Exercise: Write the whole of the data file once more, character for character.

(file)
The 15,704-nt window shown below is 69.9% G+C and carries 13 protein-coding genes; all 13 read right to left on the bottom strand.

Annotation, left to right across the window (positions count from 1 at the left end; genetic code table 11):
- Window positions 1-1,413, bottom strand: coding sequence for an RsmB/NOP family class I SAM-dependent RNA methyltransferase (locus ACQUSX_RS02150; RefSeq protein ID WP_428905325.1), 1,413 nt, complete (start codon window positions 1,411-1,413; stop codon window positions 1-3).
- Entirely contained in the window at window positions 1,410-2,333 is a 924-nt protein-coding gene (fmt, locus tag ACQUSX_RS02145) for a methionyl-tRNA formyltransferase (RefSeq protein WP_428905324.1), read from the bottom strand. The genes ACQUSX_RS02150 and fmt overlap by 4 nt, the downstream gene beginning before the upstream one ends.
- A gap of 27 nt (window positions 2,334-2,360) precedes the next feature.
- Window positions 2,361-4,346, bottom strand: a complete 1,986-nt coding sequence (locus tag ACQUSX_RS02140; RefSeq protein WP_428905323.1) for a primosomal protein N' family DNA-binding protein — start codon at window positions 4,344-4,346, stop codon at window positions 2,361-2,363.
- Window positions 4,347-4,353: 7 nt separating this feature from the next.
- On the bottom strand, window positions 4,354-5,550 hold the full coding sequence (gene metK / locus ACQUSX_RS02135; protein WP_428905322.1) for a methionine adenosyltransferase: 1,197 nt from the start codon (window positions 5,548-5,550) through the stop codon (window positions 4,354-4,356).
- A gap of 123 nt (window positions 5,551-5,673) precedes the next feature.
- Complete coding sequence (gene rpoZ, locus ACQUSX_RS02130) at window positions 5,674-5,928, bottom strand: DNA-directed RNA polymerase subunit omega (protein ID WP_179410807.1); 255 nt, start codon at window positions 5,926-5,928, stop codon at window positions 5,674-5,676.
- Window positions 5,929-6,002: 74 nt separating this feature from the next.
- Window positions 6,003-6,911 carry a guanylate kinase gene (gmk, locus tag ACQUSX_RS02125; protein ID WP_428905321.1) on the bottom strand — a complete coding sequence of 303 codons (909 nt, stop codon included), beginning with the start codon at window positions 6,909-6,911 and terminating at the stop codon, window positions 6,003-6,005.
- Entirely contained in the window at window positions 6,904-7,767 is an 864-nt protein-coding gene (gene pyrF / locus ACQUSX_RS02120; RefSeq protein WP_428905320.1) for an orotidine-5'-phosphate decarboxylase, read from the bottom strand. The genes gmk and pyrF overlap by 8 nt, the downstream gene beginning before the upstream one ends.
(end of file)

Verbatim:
The 15,704-nt window shown below is 69.9% G+C and carries 13 protein-coding genes; all 13 read right to left on the bottom strand.

Annotation, left to right across the window (positions count from 1 at the left end; genetic code table 11):
- Window positions 1-1,413, bottom strand: coding sequence for an RsmB/NOP family class I SAM-dependent RNA methyltransferase (locus ACQUSX_RS02150; RefSeq protein ID WP_428905325.1), 1,413 nt, complete (start codon window positions 1,411-1,413; stop codon window positions 1-3).
- Entirely contained in the window at window positions 1,410-2,333 is a 924-nt protein-coding gene (fmt, locus tag ACQUSX_RS02145) for a methionyl-tRNA formyltransferase (RefSeq protein WP_428905324.1), read from the bottom strand. The genes ACQUSX_RS02150 and fmt overlap by 4 nt, the downstream gene beginning before the upstream one ends.
- A gap of 27 nt (window positions 2,334-2,360) precedes the next feature.
- Window positions 2,361-4,346, bottom strand: a complete 1,986-nt coding sequence (locus tag ACQUSX_RS02140; RefSeq protein WP_428905323.1) for a primosomal protein N' family DNA-binding protein — start codon at window positions 4,344-4,346, stop codon at window positions 2,361-2,363.
- Window positions 4,347-4,353: 7 nt separating this feature from the next.
- On the bottom strand, window positions 4,354-5,550 hold the full coding sequence (gene metK / locus ACQUSX_RS02135; protein WP_428905322.1) for a methionine adenosyltransferase: 1,197 nt from the start codon (window positions 5,548-5,550) through the stop codon (window positions 4,354-4,356).
- A gap of 123 nt (window positions 5,551-5,673) precedes the next feature.
- Complete coding sequence (gene rpoZ, locus ACQUSX_RS02130) at window positions 5,674-5,928, bottom strand: DNA-directed RNA polymerase subunit omega (protein ID WP_179410807.1); 255 nt, start codon at window positions 5,926-5,928, stop codon at window positions 5,674-5,676.
- Window positions 5,929-6,002: 74 nt separating this feature from the next.
- Window positions 6,003-6,911 carry a guanylate kinase gene (gmk, locus tag ACQUSX_RS02125; protein ID WP_428905321.1) on the bottom strand — a complete coding sequence of 303 codons (909 nt, stop codon included), beginning with the start codon at window positions 6,909-6,911 and terminating at the stop codon, window positions 6,003-6,005.
- Entirely contained in the window at window positions 6,904-7,767 is an 864-nt protein-coding gene (gene pyrF / locus ACQUSX_RS02120; RefSeq protein WP_428905320.1) for an orotidine-5'-phosphate decarboxylase, read from the bottom strand. The genes gmk and pyrF overlap by 8 nt, the downstream gene beginning before the upstream one ends.